DIY - Ghost (from git) on Openshift

Posted on Tue 20 January 2015 in Technology • 3 min read

The easiest way to get started in less than an hour with your own ghost deployment is ghost quickstart for openshift. It’s a great reference, if you’re stuck along the way.

Why cook your own? Curiousity and an attempt to try the bleeding edge bits (every minor release of Ghost :P). Let’s try to setup hosted ghost linked to the Ghost Stable git branch.

As I finished writing this post, I came cross a nice post on the same topic by Matthew Schultz. Wish I had came across it while during my experimentation. I highly recommend his post to get started.

I will leave these raw notes for my future reference :)

Setting up git remotes {#settingupgitremotes}

Sign up for an openshift account if you’ve not yet! Setup your first app with the nodejs on openshift getting started tutorial.

At this point, we have a git remote setup for us by rhc. Idea is pretty simple, every push to the git repo starts a deployment of your app.

We will setup another git remote for this repository and point it to ghost stable tree. Then merge the upstream/stable branch to our master branch for deployment.

git remote add upstream git fetch upstream git merge upstream/stable

Commit away the changes :)

Build some assets {#buildsomeassets}

Instructions for these are in the install from git page.

npm install -g grunt-cli npm install grunt init grunt prod npm start

At this point, validate your local installation of ghost is successful by navigating to http://localhost:2368

grunt prod command builds javascript files necessary for running ghost. While openshift automatically builds your nodejs files on a git push origin master, it doesn’t have a way to build the client side js files. We may commit these files we built locally to our repo.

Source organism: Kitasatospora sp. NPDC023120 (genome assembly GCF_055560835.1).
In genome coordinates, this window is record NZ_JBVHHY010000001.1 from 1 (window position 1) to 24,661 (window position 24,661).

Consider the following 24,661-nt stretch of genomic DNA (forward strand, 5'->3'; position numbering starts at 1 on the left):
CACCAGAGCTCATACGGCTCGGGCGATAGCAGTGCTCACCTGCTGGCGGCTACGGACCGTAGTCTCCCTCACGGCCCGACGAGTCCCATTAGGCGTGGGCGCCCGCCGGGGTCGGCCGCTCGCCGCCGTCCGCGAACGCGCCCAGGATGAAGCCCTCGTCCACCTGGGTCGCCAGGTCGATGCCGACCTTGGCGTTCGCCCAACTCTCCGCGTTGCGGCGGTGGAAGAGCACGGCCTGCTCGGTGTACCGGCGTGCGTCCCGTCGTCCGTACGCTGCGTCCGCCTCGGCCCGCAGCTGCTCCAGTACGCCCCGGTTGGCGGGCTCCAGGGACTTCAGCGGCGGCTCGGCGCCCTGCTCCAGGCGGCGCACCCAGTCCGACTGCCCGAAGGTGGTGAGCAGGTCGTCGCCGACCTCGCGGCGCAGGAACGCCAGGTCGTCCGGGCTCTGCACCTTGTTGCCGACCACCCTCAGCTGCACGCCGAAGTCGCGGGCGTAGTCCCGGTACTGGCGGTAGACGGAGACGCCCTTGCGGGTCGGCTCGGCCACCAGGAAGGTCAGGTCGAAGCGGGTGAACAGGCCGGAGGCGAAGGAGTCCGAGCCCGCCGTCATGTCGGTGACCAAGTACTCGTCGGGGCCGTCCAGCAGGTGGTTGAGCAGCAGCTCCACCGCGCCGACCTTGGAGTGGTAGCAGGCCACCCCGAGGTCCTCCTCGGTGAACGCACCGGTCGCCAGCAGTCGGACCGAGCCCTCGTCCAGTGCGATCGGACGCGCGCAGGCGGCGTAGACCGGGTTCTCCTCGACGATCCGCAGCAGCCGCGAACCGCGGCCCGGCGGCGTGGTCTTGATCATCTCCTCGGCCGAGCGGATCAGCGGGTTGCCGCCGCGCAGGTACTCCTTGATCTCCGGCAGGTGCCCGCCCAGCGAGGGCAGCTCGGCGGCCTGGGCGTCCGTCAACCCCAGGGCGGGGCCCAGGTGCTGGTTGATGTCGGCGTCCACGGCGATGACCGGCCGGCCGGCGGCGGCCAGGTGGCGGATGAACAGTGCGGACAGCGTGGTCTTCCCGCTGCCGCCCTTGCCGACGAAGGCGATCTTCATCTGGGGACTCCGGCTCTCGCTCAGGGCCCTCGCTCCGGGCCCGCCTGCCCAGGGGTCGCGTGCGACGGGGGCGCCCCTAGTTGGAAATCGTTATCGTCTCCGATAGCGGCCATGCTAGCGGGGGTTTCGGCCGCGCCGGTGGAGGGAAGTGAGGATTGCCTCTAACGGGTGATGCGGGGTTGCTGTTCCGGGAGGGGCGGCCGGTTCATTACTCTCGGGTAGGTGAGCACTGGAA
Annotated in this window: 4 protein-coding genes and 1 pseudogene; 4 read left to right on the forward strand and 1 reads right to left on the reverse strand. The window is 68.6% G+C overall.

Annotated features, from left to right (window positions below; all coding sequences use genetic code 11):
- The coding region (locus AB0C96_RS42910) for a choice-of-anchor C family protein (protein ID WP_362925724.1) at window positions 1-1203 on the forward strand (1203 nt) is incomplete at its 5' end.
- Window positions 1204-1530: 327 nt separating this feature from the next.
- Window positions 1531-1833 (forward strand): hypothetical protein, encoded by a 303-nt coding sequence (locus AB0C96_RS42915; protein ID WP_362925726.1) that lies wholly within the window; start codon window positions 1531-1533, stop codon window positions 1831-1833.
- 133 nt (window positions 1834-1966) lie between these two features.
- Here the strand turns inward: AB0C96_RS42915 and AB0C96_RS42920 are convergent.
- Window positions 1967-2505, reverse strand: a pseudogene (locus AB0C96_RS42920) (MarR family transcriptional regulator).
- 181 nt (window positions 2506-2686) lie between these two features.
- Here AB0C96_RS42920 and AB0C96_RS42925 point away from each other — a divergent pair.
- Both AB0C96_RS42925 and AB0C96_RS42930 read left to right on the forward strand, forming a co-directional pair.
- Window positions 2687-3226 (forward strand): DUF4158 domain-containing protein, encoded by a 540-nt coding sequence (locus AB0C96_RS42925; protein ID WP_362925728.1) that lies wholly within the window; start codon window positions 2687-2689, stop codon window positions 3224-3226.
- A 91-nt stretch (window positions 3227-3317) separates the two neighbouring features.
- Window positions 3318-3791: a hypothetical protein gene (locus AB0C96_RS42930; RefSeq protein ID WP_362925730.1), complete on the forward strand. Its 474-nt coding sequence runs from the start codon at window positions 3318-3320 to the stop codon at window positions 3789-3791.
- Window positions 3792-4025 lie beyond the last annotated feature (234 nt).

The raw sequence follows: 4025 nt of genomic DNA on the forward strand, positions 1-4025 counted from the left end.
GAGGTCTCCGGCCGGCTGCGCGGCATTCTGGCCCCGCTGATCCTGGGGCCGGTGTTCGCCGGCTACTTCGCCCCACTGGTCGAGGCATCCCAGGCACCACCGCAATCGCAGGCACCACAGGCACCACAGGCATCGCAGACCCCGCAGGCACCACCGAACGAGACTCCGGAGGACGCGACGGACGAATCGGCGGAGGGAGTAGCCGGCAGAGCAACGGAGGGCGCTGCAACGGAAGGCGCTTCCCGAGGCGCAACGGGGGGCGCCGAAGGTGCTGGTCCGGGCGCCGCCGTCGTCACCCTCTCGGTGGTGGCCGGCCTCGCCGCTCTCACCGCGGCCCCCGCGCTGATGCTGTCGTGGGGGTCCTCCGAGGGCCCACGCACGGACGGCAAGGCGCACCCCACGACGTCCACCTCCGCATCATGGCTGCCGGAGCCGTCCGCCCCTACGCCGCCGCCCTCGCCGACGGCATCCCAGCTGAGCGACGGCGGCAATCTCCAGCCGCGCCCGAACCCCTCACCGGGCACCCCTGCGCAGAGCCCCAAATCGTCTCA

cd git add core/built git add core/client

Getting ready for npm start {#gettingreadyfornpmstart}

Ensure the package.json file follows guidelines from openshift nodejs environment setup blog.

Apply the 503 error fix for npm start to package.json file. See this commit for a diff view.

Set the production environment variables for openshift gear. This will ensure openshift doesn’t install devDependencies on the git deploy.

rhc set-env NODE_ENV=PRODUCTION -a myapp rhc set-env NPM_CONFIG_PRODUCTION=true -a myapp

We can persist this environment variable as a pre_start_nodejs script. See an example in the openshift-quickstart here

Persist the data {#persistthedata}

Just one last bit of caution that I learnt the hard way: openshift deployment doesn’t persist the content and images :(

Openshift Environment

The trick here is to use $OPENSHIFT_DATA_DIR as a content and image store. We can use a deploy hook.

cd mkdir .openshift/action_hookswget -O .openshift/action_hooks/deploychmod +x .openshift/action_hooks/deploy

We’re all set. Do a final commit and git push origin master. Your openshift application should automatically build and deploy!

Tips and tricks {#tipsandtricks}

Several errors that I came across and some remarks:

- git push origin master times out during app build. It happens due to ssh time out. Follow the guidelines at - If nodejs application doesn’t start, try logging in with ssh and use tail_all command to see the log. Mostly this happens if we miss a step above: a) grunt prod to build the client files, or b) environment variables are not set - If you see the instructions for admin setup everytime, clearly you missed the persist step above :) - Moving your old data is a snap. Use I had a ton of tags in wordpress, had to consolidate it manually :( - I did another silly mistake. If you setup my localhost ghost with wordpress and then do a ghost export and import to online ghost; it is going to override the “owner” user account (I had same login). It’s good to remove the user info from ghost export and try import. It gets messy, be careful. - If all fails: delete the data in $OPENSHIFT_DATA_DIR and ghost is reset.